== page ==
Contact: 121 West 27th Street, #301, New York, NY 10001; 212-627-0444; firstname.lastname@example.org; http://www.madre.org.
SYRIA/MIDDLE EAST - The Middle East Children’s Alliance (MECA) is currently seeking funds to assist more than 200,000 refugees fleeing violence in Syria.
FOLK FESTIVAL - The Falcon Ridge Folk Festival will be held August 2-4, in the Berkshires, NY.
Contact: http://www.falconridgefolk.com/; email@example.com.
WAR RESISTERS - The War Resisters League will hold its 90th anniversary conference, Revolutionary Nonviolence: Building Bridges Across Generations and Communities, August 1-4, at Georgetown University. The event will focus on the U.S.’ long history of antimilitarism.
Contact: 339 Lafayette Street, New York, NY 10012; 212-228-0450; firstname.lastname@example.org; http://www.warresisters.org.
POPULAR ECONOMICS - The Center for Popular Economics is holding its 2013 Summer Institute August 4-9 at Hampshire College in Amherst, MA. No background in economics is needed for this intensive training. This year’s theme is, The Care Economy: Building a Just Economy with a Heart.
Contact: Center for Popular Economics, PO Box 785 Amherst, MA 01004; 413-545-0743; email@example.com; www.populareconomics.org.
VETERANS - Veterans for Peace is holding the 28th annual convention August 6-11 in Madison, WI. This year’s theme is, Power To The Peaceful.
DEMOCRACY - The Democracy Convention will take place August 7-11 in Madison, WI. The convention brings together nine conferences including topics such as media, education, defense, race, environment and others.
MEN - The 38th National Conference on Men & Masculinity: Forging Justice: Creating Safe, Equal and Accountable Communities, presented in partnership with HAVEN, will be held in Detroit, MI, August 8-10.
Contact: firstname.lastname@example.org; http://www.nomas.org/.
OCCUPY - An Occupy National Gathering will be held in Kalamazoo, MI, August 21-25.
Contact: email@example.com; http://occupynationalgathering.net/.
COMMUNITIES - The Communities Conference is a networking and learning opportunity for co-operative or communal lifestyles, with workshops, events and entertainment; scheduled for August 30-September 2 at the Twin Oaks Community in Louisa, Virginia.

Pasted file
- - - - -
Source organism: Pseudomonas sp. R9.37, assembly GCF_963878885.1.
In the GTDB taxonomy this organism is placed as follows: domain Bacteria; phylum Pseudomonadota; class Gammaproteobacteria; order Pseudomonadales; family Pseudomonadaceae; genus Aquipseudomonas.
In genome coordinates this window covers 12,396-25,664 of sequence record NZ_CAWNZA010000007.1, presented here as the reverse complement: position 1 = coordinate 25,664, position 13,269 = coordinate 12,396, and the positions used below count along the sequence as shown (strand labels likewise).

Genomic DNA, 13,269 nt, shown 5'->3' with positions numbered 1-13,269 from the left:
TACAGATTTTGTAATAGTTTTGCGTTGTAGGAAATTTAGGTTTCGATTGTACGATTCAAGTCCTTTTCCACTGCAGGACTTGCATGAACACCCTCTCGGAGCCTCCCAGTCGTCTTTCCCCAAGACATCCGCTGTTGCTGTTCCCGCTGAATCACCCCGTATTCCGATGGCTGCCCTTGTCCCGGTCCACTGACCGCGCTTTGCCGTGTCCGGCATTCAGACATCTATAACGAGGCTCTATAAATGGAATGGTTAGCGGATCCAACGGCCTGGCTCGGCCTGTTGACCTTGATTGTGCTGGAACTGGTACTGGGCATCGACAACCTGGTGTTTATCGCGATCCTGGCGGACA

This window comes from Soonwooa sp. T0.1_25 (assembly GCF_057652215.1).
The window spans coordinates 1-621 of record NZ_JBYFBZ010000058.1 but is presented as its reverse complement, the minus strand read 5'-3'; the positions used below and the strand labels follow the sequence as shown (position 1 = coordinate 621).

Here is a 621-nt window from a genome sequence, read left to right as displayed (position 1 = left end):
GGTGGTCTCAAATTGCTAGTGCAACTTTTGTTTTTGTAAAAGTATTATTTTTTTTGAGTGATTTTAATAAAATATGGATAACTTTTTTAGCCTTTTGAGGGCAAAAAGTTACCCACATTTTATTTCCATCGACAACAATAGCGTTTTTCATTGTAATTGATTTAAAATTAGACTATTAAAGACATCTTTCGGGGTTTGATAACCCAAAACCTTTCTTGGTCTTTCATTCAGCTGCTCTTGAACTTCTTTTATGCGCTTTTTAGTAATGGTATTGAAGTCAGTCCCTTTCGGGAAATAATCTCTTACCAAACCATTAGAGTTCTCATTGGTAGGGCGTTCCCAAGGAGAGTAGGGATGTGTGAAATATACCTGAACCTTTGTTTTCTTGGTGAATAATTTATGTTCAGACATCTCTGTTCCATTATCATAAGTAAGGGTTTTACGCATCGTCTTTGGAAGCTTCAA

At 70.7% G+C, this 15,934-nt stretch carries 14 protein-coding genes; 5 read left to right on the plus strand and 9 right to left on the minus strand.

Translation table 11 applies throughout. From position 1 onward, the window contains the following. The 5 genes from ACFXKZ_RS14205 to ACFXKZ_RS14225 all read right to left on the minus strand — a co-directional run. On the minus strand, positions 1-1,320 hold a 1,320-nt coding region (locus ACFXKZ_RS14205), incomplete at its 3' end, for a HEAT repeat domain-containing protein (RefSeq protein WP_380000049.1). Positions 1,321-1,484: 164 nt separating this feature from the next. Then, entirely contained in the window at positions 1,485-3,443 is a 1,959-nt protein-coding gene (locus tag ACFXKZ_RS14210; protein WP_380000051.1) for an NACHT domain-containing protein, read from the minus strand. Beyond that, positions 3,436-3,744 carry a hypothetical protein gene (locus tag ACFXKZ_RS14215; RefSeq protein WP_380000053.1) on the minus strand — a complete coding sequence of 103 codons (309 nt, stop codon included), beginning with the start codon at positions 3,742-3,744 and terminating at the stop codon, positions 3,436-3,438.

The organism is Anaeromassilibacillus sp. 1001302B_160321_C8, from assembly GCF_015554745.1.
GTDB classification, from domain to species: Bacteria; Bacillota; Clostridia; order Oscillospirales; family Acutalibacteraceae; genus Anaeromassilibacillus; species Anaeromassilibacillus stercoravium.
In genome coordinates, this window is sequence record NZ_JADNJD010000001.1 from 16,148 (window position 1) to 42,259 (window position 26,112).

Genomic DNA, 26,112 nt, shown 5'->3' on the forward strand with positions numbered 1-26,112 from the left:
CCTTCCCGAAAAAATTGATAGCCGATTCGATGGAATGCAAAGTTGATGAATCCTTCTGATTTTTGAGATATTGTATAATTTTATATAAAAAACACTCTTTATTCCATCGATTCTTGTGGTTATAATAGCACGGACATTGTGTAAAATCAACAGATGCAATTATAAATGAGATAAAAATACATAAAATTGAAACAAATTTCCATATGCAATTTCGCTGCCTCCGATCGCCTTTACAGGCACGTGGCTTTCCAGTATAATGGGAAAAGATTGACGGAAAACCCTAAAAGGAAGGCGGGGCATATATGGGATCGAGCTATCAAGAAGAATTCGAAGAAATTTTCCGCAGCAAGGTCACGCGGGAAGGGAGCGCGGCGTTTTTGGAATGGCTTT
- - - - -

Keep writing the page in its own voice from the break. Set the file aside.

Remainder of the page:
LABOR DAY - The 29th annual Bread and Roses Festival, a celebration of the ethnic diversity and labor history of Lawrence, MA, will be held September 2, in honor of the 1912 Bread and Roses Strike. There will be music, dance, poetry, drama, ethnic food, historical demonstrations, walking & trolley tours.
Contact: PO Box 1137, Lawrence, MA 01842; 978-794-1655; http://www.breadandrosesheritage.org/.
OCCUPY WALL STREET - September 17 is the two-year anniversary of the Occupy Wall Street movement. Events are planned in New York City and worldwide.
TEACHERS - The 13th Annual Conference, “Teaching for Social Justice: The Politics of Pedagogy,” will be held October 12 in San Francisco, CA. The free event features workshops, resources, and free childcare.
Contact: 415-676-7844; firstname.lastname@example.org; http://www.t4sj.org/.
HAITI - International Action, which brings clean water and chlorinators to Haiti, seeks office space capable of housing up to six people and their office equipment.
Contact: Zach Bremer, Zbrehmer@haitiwater.org; 202-488-0735; http://www.haitiwater.org/.
MEDIA - The Union for Democratic Communications and Project Censored are sponsoring a joint conference on media democracy, media activism and social justice to be held November 1-3 at the University of San Francisco. Proposals for presentations, workshops and panels from activists and critical scholars are invited.